I just received an endorsement from Ed Greenwood, creator of The Forgotten Realms® and dozens of other imaginary worlds:
Worldbuilding—creating a fictional setting—is THE biggest job of a storyteller. It can be done badly or minimally, but doing so risks robbing a tale of richness and impact, by leaving the audience uncaring or making “the stakes” less clear or dramatic.
So, after “once upon a time,” where to begin this devastatingly big job? With CREATING LIFE by Randy Ellefson, even the first volume of which is THOROUGH. This book raises ALL the points, and asks all the questions. Not just recommended: essential!
This is super cool! I consider Ed to be one of the Four Horsemen of World Building, along with Tolkien, Gary Gygax (“The father of role-playing games”), and Dave Anerson (co-inventor of Dungeons & Dragons with Gygax). Sadly, Ed is the only one still alive.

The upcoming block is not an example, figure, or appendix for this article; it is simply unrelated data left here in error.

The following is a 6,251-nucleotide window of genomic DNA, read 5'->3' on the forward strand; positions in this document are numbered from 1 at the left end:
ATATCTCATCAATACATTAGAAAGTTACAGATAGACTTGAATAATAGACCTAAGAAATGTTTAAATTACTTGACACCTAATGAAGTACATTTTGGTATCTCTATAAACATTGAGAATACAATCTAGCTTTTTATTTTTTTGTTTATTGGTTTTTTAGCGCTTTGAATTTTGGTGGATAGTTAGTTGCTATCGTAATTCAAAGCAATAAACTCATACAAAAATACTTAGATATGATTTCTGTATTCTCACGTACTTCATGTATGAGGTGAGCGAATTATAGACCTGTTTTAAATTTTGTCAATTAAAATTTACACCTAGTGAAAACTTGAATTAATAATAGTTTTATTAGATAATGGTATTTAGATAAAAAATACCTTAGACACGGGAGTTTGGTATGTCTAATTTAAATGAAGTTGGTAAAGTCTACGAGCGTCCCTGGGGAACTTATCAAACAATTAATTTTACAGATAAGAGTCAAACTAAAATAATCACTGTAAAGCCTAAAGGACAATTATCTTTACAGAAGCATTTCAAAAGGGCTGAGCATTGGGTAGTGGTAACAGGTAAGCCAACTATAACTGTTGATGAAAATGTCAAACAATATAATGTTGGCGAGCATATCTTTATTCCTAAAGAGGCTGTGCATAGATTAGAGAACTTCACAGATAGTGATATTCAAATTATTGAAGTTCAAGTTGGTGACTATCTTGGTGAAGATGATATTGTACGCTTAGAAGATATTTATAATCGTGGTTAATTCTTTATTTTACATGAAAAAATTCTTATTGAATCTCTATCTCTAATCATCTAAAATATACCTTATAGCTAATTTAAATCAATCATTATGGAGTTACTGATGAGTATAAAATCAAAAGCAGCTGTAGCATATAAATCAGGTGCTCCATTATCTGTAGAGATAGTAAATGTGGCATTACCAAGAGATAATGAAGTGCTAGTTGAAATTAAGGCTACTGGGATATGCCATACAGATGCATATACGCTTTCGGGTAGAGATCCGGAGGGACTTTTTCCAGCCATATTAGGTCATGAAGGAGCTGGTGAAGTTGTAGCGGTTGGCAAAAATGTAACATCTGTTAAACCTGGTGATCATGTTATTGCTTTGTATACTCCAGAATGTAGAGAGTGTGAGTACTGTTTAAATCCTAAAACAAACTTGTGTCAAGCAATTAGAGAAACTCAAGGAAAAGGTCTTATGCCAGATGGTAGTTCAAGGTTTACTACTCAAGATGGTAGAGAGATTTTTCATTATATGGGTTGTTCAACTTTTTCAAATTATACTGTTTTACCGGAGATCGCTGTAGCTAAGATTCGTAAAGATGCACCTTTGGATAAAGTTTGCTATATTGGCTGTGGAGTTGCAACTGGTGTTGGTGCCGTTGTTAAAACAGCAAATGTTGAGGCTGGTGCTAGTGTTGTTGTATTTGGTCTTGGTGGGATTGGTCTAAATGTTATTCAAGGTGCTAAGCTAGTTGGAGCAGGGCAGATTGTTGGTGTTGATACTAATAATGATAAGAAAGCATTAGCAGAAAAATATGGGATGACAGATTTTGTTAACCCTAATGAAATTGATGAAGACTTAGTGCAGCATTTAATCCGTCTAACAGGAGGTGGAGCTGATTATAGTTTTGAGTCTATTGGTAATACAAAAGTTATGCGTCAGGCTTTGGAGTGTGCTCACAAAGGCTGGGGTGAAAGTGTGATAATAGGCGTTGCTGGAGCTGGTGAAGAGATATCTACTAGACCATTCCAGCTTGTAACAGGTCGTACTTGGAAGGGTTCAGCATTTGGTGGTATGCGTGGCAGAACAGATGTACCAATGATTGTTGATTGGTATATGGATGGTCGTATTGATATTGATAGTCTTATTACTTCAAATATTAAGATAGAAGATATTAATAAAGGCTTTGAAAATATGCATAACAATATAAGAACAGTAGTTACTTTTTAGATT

I started recording The Art of World Building Podcast this month. I’ll be covering much of what’s in the three volumes but not everything (sometimes more, sometimes less). In addition to learning more about world building, you’ll have the chance to hear my lovely speaking voice. A transcript of each episode will also be available on the official site (note this one).
Most podcasters need to find royalty free music to use for opening and closing credits or other announcements, but not me. I’m just using my own!
The podcast will launch in July 2017 once I have a few episodes ready for release on day one. After that, the schedule will be every other week, usually Tuesday mornings.
On the eve of publishing Creating Life, I just received a great endorsement from bestselling author Piers Anthony! Impeccable timing.
“I read Creating Life (The Art of World Building, #1), by Randy Ellefson…It is exhaustive, well written, and knowledgeable…I, as a successful science fiction and fantasy writer, have generated many worlds, so this material is familiar, but it would have been easier and probably better had I had a reference like this. It is realistic, recognizing that the average writer may not have the patience to work out all the details before getting into the action…”